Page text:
Thailand will impose rules on cryptocurrencies and initial coin offerings from April to bolster investor protection, the military-run nation’s Securities and Exchange Commission said.
The regulations are set to be enforced in about three weeks, and Thailand is able to move comparatively quickly on tightening oversight in part because a military administration is in power, the commission’s Secretary General Rapee Sucharitakul said in an interview in Bangkok on Tuesday.
“This is a very specialized market and it’s not for ordinary people,” he said.
Offerings of digital coins as well as trading platforms will fall under the regulatory framework, with more details to be unveiled once the legislation receives royal endorsement. The crypto-economy currently operates in a legal gray area in Thailand, whereas Asian neighbors such as China and Indonesia have adopted a tougher stance.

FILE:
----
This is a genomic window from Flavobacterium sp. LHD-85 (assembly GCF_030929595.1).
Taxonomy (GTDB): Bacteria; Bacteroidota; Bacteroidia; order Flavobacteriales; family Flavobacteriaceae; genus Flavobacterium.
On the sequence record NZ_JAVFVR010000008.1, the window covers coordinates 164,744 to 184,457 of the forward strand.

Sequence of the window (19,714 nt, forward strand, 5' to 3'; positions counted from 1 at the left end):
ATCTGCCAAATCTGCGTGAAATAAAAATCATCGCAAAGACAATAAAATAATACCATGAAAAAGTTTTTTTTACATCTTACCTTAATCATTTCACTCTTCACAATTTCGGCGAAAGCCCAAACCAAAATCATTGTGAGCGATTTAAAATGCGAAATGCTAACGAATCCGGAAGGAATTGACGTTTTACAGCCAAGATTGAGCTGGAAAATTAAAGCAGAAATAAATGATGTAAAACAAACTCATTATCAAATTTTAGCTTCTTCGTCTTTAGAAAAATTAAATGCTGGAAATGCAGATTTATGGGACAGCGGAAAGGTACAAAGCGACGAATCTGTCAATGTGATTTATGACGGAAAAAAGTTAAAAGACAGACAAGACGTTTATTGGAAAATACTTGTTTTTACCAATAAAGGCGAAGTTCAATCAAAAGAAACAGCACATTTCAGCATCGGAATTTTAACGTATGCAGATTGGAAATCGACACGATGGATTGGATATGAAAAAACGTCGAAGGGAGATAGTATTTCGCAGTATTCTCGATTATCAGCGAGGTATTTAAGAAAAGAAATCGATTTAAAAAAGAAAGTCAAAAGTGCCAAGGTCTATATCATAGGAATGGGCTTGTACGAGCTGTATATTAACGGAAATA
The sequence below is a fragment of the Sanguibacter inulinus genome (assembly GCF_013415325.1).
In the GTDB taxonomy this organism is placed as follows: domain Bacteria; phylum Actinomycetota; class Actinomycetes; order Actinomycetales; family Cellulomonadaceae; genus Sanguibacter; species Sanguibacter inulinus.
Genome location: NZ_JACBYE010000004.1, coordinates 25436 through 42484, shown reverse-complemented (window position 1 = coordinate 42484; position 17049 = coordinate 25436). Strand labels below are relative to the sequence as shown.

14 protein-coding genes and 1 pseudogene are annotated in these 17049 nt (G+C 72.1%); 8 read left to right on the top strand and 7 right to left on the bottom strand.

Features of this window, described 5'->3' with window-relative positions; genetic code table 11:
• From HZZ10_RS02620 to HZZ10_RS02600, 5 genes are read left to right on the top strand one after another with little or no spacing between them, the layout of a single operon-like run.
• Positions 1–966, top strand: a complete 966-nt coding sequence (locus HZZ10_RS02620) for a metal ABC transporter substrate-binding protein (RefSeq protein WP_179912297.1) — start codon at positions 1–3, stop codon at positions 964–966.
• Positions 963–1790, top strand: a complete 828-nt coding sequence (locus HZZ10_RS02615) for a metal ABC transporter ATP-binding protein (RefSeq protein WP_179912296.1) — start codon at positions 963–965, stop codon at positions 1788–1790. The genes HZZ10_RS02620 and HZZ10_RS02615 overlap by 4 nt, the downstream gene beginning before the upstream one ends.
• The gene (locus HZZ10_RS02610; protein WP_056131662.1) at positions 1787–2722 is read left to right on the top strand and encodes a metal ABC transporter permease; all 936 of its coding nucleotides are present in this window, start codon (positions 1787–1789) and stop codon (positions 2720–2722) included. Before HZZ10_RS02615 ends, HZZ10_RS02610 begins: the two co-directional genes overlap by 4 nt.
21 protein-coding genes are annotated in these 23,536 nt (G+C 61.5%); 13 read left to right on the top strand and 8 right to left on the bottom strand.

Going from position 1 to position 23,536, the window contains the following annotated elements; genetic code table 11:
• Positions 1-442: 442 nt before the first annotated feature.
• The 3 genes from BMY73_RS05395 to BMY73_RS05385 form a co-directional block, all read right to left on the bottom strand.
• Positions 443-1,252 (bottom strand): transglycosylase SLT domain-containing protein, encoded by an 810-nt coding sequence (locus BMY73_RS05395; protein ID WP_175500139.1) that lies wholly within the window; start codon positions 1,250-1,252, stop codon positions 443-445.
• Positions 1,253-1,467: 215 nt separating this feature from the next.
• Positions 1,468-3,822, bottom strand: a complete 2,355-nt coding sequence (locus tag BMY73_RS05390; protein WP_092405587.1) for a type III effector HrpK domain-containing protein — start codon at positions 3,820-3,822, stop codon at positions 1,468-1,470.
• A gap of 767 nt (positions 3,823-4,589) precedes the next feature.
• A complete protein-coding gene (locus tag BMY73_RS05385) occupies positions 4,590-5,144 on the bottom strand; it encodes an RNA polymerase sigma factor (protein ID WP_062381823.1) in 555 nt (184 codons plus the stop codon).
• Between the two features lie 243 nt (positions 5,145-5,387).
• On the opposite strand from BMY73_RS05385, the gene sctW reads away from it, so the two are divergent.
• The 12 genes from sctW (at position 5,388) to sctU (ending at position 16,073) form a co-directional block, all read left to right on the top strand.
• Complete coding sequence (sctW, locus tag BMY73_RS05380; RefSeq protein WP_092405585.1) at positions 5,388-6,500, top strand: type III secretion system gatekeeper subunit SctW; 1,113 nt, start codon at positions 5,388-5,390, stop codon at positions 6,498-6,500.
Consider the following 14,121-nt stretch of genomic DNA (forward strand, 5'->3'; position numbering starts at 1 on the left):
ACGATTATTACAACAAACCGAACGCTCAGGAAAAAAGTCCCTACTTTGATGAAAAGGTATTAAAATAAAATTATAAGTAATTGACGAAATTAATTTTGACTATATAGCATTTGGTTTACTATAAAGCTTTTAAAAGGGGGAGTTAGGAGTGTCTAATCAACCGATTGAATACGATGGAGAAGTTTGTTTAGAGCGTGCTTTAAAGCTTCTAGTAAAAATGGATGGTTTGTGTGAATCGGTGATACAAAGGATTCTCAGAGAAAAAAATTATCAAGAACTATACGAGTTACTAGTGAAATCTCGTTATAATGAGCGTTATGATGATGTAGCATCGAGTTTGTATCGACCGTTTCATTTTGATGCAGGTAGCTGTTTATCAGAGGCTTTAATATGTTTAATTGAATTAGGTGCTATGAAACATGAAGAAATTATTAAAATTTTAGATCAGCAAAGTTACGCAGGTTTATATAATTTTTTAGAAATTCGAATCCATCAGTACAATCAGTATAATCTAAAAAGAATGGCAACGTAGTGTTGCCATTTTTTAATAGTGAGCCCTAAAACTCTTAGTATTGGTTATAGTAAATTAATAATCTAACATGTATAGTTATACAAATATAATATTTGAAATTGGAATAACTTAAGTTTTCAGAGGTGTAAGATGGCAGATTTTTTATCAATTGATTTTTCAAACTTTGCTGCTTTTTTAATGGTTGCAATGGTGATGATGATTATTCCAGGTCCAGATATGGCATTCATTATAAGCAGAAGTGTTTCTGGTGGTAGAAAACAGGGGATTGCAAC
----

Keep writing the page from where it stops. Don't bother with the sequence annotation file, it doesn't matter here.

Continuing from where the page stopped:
The framework will impose requirements for disclosures and warnings but the regulator doesn’t want to drive coin offerings underground or abroad, Rapee said. The laws are also expected to frame applicable tax rules.
In 2017, 46 percent of token startups either failed after their ICOs or weren’t able to complete funding, according to Bitcoin.com, which drew on statistics gathered by website TokenData. So far this year, 50 of 340 completed ICOs have failed, according to TokenData.
Ookbee Co., Jaymart Pcl and Omise Co. are among the Thai companies using digital coins to help fund expansion, leaving the regulator playing catch up.
Separately, Rapee said the commission’s other upcoming initiatives include:
Improving standards of financial advice by creating a list of registered wealth advisers that meet required criteria A program to allow asset managers in Australia, New Zealand, South Korea and Japan to sell their funds in Thailand
Ensuring Thai investors make sound investment decisions is crucial as the country’s population ages, Rapee said.